With Silicon Valley firms under scrutiny as recent employment disclosures show little racial and gender diversity at top firms, a new analysis finds that the nation’s leading research universities produce African-American and Latino graduates with computer science or computer engineering degrees at twice the rate leading companies hire them.
The finding, documented in an analysis conducted by the USA Today newspaper, reveals that on average seven leading Silicon Valley firms had just 2 percent Black and 3 percent Latino employees in technology jobs. In contrast, 4.5 percent of new graduates with bachelor’s degrees in computer science or computer engineering from 179 research universities were Black, and 6.5 percent were Hispanic, according to Computing Research Association (CRA) data.
As for the total base of U.S. computer science programs, the National Center for Education Statistics reports that Blacks and Latinos comprise a total of 18 percent of 2012 computer science graduates, the USA Today analysis says. USA Today’s research includes employment statistics from Apple, eBay, Facebook, Google, LinkedIn, Twitter and Yahoo and computing education data from the CRA’s annual Taulbee Survey.
While technology firms have typically placed blame on a talent pipeline that executives say produces too few Black and Latino applicants for highly-sought Silicon Valley jobs, educators are pointing to the new analysis as evidence that firms are failing to cast a wide enough net to reel in existing talent.
“What you have is that these companies recruit from the same places all the time. And those places coincidentally don’t have high numbers of minorities,” says Dr. Juan Gilbert, the Andrew Banks Family Preeminence Endowed Chair in the University of Florida’s Computer and Information Science and Engineering department.
“If you keep doing that and say ‘we can’t find qualified people,’” then that becomes reality for the companies that are recruiting talent, adds Gilbert, who is a nationally-recognized scholar in the recruitment and mentorship of African-American computer science Ph.D.s.
Dr. Stuart Zweben, a professor of computer science and engineering at The Ohio State University and co-author of the Taulbee Survey, says that, while the minority computing field graduate numbers are low, there remains a gap that institutions and companies can explore and determine what exactly is happening to those graduates.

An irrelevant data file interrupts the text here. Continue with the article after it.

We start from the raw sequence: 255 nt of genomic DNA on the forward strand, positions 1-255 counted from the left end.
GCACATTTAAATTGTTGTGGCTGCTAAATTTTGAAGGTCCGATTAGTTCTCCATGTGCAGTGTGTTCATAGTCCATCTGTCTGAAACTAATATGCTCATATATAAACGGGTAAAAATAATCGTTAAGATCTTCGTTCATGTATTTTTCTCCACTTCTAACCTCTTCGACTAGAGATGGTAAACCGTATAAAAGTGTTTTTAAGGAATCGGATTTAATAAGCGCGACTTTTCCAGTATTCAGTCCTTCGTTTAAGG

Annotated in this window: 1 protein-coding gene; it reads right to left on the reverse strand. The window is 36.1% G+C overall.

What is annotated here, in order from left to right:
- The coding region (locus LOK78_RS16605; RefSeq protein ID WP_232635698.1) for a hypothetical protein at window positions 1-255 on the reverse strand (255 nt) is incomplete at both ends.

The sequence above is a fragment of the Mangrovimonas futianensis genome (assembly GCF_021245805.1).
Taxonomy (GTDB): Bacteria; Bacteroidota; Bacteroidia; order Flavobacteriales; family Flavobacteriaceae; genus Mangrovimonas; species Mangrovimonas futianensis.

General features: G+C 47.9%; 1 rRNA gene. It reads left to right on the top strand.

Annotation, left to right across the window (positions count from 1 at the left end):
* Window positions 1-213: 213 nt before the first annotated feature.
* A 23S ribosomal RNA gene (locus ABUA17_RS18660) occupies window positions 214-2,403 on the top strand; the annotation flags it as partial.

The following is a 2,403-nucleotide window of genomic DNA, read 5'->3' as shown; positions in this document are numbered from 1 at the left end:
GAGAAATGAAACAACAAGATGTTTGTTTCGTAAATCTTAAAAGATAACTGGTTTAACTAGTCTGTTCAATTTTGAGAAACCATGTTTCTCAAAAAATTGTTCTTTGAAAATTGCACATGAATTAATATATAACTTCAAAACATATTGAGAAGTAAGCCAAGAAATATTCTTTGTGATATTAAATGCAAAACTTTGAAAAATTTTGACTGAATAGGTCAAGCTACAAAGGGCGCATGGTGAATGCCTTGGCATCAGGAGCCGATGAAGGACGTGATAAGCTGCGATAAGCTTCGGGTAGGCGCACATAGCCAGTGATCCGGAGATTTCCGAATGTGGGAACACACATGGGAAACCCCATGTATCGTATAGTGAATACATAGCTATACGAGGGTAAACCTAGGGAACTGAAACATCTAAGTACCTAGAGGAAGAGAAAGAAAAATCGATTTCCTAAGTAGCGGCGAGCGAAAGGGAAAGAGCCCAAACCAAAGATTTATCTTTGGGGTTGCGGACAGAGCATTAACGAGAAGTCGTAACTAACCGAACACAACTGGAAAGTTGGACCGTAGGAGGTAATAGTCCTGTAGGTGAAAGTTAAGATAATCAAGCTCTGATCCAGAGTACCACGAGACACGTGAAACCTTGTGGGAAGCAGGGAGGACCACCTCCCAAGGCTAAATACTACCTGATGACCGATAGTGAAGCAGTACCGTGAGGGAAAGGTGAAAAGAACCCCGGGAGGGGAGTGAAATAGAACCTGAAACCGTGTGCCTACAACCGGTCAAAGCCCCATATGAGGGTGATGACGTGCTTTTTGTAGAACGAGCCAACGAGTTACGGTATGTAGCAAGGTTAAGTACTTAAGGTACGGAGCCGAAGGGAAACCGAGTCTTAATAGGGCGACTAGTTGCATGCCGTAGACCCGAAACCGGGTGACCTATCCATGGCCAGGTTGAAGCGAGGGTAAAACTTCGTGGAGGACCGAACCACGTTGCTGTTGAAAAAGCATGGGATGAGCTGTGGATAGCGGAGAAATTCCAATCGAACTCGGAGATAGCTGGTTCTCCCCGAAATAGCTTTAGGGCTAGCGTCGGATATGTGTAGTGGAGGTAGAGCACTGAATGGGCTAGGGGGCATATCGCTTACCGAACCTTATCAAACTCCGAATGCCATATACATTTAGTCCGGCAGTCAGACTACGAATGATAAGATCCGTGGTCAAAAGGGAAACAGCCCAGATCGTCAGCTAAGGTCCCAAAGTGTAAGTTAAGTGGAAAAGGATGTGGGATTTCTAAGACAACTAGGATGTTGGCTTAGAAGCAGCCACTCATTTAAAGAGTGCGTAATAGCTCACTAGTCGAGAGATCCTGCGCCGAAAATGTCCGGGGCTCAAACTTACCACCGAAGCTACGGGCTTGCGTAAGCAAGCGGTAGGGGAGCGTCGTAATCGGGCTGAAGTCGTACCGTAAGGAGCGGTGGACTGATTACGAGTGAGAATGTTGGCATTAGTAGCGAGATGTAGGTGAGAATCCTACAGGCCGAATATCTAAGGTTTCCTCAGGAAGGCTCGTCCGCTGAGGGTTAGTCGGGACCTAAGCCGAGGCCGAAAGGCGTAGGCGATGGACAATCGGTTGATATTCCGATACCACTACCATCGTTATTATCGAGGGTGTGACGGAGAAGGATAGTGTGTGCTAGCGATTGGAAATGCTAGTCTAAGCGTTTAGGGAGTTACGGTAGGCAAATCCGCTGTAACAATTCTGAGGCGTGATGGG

“Most of the [Black and Latino] students with bachelor’s degrees are going right out into the workforce and not going on to graduate education, at least at the doctoral-granting schools,” Zweben said.
Dr. William McHenry, executive director of the Mississippi e-Center at Jackson State University, believes that Silicon Valley firms need help from government programs, such as the Louis Stokes Alliances for Minority Participation and organizations such as the National Action Council for Minorities in Engineering Inc. (NACME), to tap into the talent pool of underrepresented minorities.
McHenry explained that such programs and organizations have established over decades an infrastructure of faculty members and academic administrators who have become adept at nurturing and developing minority talent in science, technology, engineering and math (STEM) fields. Those same programs and organizations have developed longstanding relationships with companies, such as Fortune 500 firms, but less so with Silicon Valley companies.
“The National Science Foundation through the Louis Stokes Alliances for Minority Participation makes it very easy for companies to find Hispanic Americans, African-Americans, or American Indians. They produce large numbers of individuals in the STEM fields and many of the large companies are employing these individuals,” he said. “I think those organizations have been a doing a great job because without them I suspect we would not have even the percentages that’s noted in the analysis.”
Dr. Karl Reid, executive director of the National Society of Black Engineers, says it’s critical that Silicon Valley companies include minority-serving institutions among the pool of schools at which they recruit underrepresented minorities for jobs.
“A disproportionate [high] number of African-Americans, for example, who graduate with STEM degrees attend HBCUs. If there is not a foot in the door for HBCUs at these institutions in decision-making roles it’s very difficult for the recruiters to really have the contacts, have the deep relationships, [and] have the access to HBCUs,” he said.
Dr. Irving McPhail, the NACME president and chief executive officer, describes the recent disclosures by Google and other companies of their low numbers of Black and Latino technology employees as a significant opportunity for the organization that just last week celebrated its 40th anniversary. NACME, which has raised millions in scholarship funds for minority engineering students, is working closely with the Palo Alto, Calif.-based Hewlett-Packard Corporation to expand the scholarships and internship programs targeted at computer science and computer engineering students. Currently, 10 percent of NACME scholarships go to computer science, computer engineering, and information science students.
As a longtime company board member of NACME, Hewlett-Packard has led efforts to help the organization establish a strong presence within the Silicon Valley community. McPhail says there will be an intentional effort to link scholarship funding with internships designed to help NACME students gain eventual full-time employment with Silicon Valley companies.
“We have a great opportunity to steer our scholarship efforts toward a model that emphasizes employment opportunities in Silicon Valley. This will be a new focus for NACME, but we don’t intend to dilute our work with students in the traditional engineering disciplines,” he said.